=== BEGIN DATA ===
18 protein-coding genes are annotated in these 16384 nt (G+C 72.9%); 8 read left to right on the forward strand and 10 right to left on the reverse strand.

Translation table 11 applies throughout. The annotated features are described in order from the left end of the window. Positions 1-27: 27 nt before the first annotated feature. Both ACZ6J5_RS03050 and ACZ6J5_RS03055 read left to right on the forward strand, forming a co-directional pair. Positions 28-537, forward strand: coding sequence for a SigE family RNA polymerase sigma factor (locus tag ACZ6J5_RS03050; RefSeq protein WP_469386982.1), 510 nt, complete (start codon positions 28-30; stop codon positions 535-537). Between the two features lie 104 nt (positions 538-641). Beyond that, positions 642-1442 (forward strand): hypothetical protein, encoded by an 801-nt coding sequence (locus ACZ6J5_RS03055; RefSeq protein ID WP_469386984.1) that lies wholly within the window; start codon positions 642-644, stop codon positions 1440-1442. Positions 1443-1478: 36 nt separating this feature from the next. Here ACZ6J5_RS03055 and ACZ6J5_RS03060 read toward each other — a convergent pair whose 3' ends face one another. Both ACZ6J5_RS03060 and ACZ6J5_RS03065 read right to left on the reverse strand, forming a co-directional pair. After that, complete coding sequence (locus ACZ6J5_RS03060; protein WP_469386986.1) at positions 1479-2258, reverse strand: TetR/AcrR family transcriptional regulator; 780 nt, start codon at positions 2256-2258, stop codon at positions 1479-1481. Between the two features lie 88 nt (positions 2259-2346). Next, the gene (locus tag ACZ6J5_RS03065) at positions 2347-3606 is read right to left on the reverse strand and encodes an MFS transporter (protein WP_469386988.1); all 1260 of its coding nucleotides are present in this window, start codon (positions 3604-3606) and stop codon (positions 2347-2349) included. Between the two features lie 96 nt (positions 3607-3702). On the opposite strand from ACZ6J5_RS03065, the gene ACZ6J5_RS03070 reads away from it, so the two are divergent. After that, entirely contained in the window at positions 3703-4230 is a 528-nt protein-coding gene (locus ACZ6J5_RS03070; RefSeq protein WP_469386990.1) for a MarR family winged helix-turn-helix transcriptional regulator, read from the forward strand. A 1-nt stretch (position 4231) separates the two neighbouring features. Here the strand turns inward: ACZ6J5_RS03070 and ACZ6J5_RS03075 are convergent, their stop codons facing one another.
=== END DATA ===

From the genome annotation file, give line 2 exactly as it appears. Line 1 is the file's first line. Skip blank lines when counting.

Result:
Translation table 11 applies throughout. The annotated features are described in order from the left end of the window. Positions 1-27: 27 nt before the first annotated feature. Both ACZ6J5_RS03050 and ACZ6J5_RS03055 read left to right on the forward strand, forming a co-directional pair. Positions 28-537, forward strand: coding sequence for a SigE family RNA polymerase sigma factor (locus tag ACZ6J5_RS03050; RefSeq protein WP_469386982.1), 510 nt, complete (start codon positions 28-30; stop codon positions 535-537). Between the two features lie 104 nt (positions 538-641). Beyond that, positions 642-1442 (forward strand): hypothetical protein, encoded by an 801-nt coding sequence (locus ACZ6J5_RS03055; RefSeq protein ID WP_469386984.1) that lies wholly within the window; start codon positions 642-644, stop codon positions 1440-1442. Positions 1443-1478: 36 nt separating this feature from the next. Here ACZ6J5_RS03055 and ACZ6J5_RS03060 read toward each other — a convergent pair whose 3' ends face one another. Both ACZ6J5_RS03060 and ACZ6J5_RS03065 read right to left on the reverse strand, forming a co-directional pair. After that, complete coding sequence (locus ACZ6J5_RS03060; protein WP_469386986.1) at positions 1479-2258, reverse strand: TetR/AcrR family transcriptional regulator; 780 nt, start codon at positions 2256-2258, stop codon at positions 1479-1481. Between the two features lie 88 nt (positions 2259-2346). Next, the gene (locus tag ACZ6J5_RS03065) at positions 2347-3606 is read right to left on the reverse strand and encodes an MFS transporter (protein WP_469386988.1); all 1260 of its coding nucleotides are present in this window, start codon (positions 3604-3606) and stop codon (positions 2347-2349) included. Between the two features lie 96 nt (positions 3607-3702). On the opposite strand from ACZ6J5_RS03065, the gene ACZ6J5_RS03070 reads away from it, so the two are divergent. After that, entirely contained in the window at positions 3703-4230 is a 528-nt protein-coding gene (locus ACZ6J5_RS03070; RefSeq protein WP_469386990.1) for a MarR family winged helix-turn-helix transcriptional regulator, read from the forward strand. A 1-nt stretch (position 4231) separates the two neighbouring features. Here the strand turns inward: ACZ6J5_RS03070 and ACZ6J5_RS03075 are convergent, their stop codons facing one another.